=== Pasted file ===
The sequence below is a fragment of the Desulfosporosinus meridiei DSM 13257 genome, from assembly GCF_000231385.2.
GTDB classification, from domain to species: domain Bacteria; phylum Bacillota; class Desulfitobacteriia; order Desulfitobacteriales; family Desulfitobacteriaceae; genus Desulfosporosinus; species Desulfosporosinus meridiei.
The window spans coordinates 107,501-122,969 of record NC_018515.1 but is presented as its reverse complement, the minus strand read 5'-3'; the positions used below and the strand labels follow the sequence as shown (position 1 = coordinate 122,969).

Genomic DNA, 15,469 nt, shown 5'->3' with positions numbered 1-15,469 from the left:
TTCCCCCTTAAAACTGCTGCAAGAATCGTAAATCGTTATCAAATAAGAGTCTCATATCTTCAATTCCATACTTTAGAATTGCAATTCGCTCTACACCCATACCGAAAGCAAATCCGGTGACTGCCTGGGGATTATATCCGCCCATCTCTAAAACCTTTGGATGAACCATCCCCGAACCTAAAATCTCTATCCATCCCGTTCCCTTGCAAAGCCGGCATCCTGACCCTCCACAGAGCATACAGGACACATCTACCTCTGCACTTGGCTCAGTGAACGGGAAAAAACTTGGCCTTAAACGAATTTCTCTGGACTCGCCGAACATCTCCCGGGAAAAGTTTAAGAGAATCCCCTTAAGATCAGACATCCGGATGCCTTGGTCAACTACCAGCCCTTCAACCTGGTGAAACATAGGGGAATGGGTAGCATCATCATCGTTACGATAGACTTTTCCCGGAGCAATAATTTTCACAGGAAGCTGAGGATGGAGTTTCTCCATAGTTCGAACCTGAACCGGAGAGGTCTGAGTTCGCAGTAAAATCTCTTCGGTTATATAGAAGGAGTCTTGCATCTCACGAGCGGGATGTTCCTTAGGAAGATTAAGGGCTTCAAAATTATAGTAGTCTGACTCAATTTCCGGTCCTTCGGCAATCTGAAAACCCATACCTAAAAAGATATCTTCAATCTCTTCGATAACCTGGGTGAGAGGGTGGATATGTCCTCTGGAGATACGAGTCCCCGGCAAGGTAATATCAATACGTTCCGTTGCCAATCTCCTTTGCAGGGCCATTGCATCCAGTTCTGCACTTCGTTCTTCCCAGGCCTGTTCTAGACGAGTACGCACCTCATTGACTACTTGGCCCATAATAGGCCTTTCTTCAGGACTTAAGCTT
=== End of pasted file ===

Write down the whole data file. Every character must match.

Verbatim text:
The sequence below is a fragment of the Desulfosporosinus meridiei DSM 13257 genome, from assembly GCF_000231385.2.
GTDB classification, from domain to species: domain Bacteria; phylum Bacillota; class Desulfitobacteriia; order Desulfitobacteriales; family Desulfitobacteriaceae; genus Desulfosporosinus; species Desulfosporosinus meridiei.
The window spans coordinates 107,501-122,969 of record NC_018515.1 but is presented as its reverse complement, the minus strand read 5'-3'; the positions used below and the strand labels follow the sequence as shown (position 1 = coordinate 122,969).

Genomic DNA, 15,469 nt, shown 5'->3' with positions numbered 1-15,469 from the left:
TTCCCCCTTAAAACTGCTGCAAGAATCGTAAATCGTTATCAAATAAGAGTCTCATATCTTCAATTCCATACTTTAGAATTGCAATTCGCTCTACACCCATACCGAAAGCAAATCCGGTGACTGCCTGGGGATTATATCCGCCCATCTCTAAAACCTTTGGATGAACCATCCCCGAACCTAAAATCTCTATCCATCCCGTTCCCTTGCAAAGCCGGCATCCTGACCCTCCACAGAGCATACAGGACACATCTACCTCTGCACTTGGCTCAGTGAACGGGAAAAAACTTGGCCTTAAACGAATTTCTCTGGACTCGCCGAACATCTCCCGGGAAAAGTTTAAGAGAATCCCCTTAAGATCAGACATCCGGATGCCTTGGTCAACTACCAGCCCTTCAACCTGGTGAAACATAGGGGAATGGGTAGCATCATCATCGTTACGATAGACTTTTCCCGGAGCAATAATTTTCACAGGAAGCTGAGGATGGAGTTTCTCCATAGTTCGAACCTGAACCGGAGAGGTCTGAGTTCGCAGTAAAATCTCTTCGGTTATATAGAAGGAGTCTTGCATCTCACGAGCGGGATGTTCCTTAGGAAGATTAAGGGCTTCAAAATTATAGTAGTCTGACTCAATTTCCGGTCCTTCGGCAATCTGAAAACCCATACCTAAAAAGATATCTTCAATCTCTTCGATAACCTGGGTGAGAGGGTGGATATGTCCTCTGGAGATACGAGTCCCCGGCAAGGTAATATCAATACGTTCCGTTGCCAATCTCCTTTGCAGGGCCATTGCATCCAGTTCTGCACTTCGTTCTTCCCAGGCCTGTTCTAGACGAGTACGCACCTCATTGACTACTTGGCCCATAATAGGCCTTTCTTCAGGACTTAAGCTT